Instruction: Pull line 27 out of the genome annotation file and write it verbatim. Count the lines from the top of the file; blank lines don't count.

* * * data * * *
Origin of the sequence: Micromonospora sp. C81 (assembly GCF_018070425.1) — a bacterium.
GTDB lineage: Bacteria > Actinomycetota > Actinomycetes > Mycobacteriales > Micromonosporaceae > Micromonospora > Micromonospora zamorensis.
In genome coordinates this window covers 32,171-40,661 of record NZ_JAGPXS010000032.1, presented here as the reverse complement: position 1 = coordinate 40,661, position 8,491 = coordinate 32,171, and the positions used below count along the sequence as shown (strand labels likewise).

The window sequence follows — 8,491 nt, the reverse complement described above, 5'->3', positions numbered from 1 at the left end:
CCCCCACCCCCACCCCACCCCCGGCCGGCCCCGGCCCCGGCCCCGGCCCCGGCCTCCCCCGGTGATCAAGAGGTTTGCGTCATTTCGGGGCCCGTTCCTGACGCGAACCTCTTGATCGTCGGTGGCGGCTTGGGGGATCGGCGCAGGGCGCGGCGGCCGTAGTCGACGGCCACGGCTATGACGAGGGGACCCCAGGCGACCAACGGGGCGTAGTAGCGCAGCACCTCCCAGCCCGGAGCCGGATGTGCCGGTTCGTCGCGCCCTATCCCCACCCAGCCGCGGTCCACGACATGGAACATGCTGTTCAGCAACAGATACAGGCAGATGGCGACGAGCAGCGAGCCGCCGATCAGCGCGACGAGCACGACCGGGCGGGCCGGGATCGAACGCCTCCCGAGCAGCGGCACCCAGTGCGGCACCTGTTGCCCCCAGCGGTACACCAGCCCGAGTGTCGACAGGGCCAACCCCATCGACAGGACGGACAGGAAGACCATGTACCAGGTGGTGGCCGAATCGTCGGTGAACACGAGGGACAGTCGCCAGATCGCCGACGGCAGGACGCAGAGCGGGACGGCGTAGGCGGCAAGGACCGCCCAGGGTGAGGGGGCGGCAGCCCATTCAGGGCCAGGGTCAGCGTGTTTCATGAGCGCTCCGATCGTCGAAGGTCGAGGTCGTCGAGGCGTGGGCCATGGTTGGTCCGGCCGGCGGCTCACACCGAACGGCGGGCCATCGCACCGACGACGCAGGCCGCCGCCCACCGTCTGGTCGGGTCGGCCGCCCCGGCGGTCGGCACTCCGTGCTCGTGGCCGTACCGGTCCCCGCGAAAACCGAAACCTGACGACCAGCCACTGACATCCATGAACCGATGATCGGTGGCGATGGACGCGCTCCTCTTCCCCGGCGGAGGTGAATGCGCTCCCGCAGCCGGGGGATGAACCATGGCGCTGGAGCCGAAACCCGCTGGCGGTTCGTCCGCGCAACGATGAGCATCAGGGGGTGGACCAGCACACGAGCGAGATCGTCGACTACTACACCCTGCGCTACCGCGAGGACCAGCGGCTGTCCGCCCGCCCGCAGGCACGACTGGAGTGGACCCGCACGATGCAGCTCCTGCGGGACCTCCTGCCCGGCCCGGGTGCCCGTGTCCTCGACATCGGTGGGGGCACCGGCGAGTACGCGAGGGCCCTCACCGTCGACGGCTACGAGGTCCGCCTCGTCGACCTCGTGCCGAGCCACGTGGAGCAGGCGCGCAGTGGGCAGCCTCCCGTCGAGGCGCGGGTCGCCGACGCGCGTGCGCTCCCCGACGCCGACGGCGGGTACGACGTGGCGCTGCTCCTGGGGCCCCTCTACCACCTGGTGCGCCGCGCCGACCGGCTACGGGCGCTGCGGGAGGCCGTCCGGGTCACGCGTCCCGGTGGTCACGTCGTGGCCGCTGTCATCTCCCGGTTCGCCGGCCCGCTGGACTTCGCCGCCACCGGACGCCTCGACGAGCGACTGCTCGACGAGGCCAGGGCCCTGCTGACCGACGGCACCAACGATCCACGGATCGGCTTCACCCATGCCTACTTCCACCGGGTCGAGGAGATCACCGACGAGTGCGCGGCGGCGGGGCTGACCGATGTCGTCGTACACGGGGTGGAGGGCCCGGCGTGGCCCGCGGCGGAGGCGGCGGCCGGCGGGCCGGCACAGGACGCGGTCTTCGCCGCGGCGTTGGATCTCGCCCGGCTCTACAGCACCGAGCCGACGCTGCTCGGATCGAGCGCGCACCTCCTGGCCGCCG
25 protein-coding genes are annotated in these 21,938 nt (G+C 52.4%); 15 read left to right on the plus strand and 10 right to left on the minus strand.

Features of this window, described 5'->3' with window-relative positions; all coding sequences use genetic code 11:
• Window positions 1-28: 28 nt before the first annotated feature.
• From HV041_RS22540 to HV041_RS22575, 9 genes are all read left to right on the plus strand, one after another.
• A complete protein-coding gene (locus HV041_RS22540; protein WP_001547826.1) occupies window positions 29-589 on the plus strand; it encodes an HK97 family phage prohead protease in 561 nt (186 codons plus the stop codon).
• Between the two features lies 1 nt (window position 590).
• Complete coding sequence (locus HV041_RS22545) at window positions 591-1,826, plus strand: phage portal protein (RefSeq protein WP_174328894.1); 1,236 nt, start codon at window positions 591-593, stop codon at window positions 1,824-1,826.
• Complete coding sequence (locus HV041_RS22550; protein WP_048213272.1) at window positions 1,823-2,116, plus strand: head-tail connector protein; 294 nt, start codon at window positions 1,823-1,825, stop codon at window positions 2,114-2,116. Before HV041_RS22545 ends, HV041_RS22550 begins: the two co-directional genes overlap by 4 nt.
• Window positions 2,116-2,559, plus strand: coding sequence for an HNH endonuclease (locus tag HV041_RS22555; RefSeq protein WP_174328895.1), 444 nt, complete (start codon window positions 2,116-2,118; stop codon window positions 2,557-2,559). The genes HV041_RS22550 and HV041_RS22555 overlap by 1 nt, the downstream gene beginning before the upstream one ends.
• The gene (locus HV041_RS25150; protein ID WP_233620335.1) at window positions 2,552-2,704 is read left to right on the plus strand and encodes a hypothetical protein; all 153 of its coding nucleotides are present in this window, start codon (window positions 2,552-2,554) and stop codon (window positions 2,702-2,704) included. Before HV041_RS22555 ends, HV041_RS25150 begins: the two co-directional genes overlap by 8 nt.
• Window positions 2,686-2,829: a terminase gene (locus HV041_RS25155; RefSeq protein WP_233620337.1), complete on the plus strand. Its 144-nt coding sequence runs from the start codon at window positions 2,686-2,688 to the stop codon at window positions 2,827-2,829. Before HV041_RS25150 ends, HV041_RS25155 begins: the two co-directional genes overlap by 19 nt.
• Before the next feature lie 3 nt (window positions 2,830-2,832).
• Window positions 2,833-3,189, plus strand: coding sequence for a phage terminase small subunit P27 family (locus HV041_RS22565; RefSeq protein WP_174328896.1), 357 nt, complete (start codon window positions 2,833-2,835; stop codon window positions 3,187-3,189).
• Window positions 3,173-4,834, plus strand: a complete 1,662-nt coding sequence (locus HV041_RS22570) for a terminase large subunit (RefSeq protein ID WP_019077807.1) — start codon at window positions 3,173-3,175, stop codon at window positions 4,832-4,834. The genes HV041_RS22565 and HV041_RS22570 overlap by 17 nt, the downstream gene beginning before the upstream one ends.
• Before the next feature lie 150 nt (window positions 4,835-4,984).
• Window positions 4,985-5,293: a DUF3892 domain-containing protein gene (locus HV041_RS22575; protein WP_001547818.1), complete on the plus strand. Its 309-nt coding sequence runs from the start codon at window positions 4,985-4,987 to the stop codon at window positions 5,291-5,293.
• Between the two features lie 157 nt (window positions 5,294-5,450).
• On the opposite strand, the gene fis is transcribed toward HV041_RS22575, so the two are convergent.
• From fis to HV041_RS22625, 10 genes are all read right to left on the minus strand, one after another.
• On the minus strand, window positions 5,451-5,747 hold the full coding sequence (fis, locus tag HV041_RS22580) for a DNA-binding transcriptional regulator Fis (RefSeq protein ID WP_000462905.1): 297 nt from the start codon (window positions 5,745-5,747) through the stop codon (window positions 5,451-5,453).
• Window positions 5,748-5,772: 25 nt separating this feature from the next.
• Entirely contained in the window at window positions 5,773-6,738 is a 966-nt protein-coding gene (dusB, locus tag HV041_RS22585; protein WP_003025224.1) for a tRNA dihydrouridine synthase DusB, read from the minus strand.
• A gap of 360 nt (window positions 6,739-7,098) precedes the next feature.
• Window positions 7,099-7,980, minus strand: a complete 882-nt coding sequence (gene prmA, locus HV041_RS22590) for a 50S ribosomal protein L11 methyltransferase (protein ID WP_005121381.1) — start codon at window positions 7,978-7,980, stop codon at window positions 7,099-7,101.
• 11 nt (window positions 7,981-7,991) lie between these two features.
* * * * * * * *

• Entirely contained in the window at window positions 5,773-6,738 is a 966-nt protein-coding gene (dusB, locus tag HV041_RS22585; protein WP_003025224.1) for a tRNA dihydrouridine synthase DusB, read from the minus strand.